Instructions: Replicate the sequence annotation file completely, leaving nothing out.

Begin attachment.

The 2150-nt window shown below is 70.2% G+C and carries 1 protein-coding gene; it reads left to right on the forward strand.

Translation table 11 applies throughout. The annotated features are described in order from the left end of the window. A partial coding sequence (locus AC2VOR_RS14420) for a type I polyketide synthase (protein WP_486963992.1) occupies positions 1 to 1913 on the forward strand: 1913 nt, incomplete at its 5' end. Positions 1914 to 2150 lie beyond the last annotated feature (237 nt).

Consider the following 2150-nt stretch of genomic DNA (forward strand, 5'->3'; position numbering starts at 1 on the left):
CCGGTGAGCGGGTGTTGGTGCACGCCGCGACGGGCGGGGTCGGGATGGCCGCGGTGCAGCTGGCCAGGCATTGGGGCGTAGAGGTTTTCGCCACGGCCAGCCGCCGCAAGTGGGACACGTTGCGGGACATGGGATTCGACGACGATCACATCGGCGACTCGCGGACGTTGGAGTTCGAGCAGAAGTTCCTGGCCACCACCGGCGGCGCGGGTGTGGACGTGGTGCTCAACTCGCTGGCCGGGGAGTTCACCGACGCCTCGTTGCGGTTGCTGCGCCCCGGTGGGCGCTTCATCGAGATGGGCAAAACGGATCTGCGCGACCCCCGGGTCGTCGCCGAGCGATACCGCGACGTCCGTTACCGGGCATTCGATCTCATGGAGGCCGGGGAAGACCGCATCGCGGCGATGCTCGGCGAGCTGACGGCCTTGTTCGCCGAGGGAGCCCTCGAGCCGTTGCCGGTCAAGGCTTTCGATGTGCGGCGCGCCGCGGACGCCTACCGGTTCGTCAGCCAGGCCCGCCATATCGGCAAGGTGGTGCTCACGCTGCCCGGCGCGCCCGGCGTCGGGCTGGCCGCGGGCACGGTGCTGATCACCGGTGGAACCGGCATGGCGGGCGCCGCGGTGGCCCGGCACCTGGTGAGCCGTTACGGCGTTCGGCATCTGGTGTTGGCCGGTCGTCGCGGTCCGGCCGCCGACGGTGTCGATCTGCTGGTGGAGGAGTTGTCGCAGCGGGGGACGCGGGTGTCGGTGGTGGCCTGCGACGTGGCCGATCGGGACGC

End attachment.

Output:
The 2150-nt window shown below is 70.2% G+C and carries 1 protein-coding gene; it reads left to right on the forward strand.

Translation table 11 applies throughout. The annotated features are described in order from the left end of the window. A partial coding sequence (locus AC2VOR_RS14420) for a type I polyketide synthase (protein WP_486963992.1) occupies positions 1 to 1913 on the forward strand: 1913 nt, incomplete at its 5' end. Positions 1914 to 2150 lie beyond the last annotated feature (237 nt).

Consider the following 2150-nt stretch of genomic DNA (forward strand, 5'->3'; position numbering starts at 1 on the left):
CCGGTGAGCGGGTGTTGGTGCACGCCGCGACGGGCGGGGTCGGGATGGCCGCGGTGCAGCTGGCCAGGCATTGGGGCGTAGAGGTTTTCGCCACGGCCAGCCGCCGCAAGTGGGACACGTTGCGGGACATGGGATTCGACGACGATCACATCGGCGACTCGCGGACGTTGGAGTTCGAGCAGAAGTTCCTGGCCACCACCGGCGGCGCGGGTGTGGACGTGGTGCTCAACTCGCTGGCCGGGGAGTTCACCGACGCCTCGTTGCGGTTGCTGCGCCCCGGTGGGCGCTTCATCGAGATGGGCAAAACGGATCTGCGCGACCCCCGGGTCGTCGCCGAGCGATACCGCGACGTCCGTTACCGGGCATTCGATCTCATGGAGGCCGGGGAAGACCGCATCGCGGCGATGCTCGGCGAGCTGACGGCCTTGTTCGCCGAGGGAGCCCTCGAGCCGTTGCCGGTCAAGGCTTTCGATGTGCGGCGCGCCGCGGACGCCTACCGGTTCGTCAGCCAGGCCCGCCATATCGGCAAGGTGGTGCTCACGCTGCCCGGCGCGCCCGGCGTCGGGCTGGCCGCGGGCACGGTGCTGATCACCGGTGGAACCGGCATGGCGGGCGCCGCGGTGGCCCGGCACCTGGTGAGCCGTTACGGCGTTCGGCATCTGGTGTTGGCCGGTCGTCGCGGTCCGGCCGCCGACGGTGTCGATCTGCTGGTGGAGGAGTTGTCGCAGCGGGGGACGCGGGTGTCGGTGGTGGCCTGCGACGTGGCCGATCGGGACGC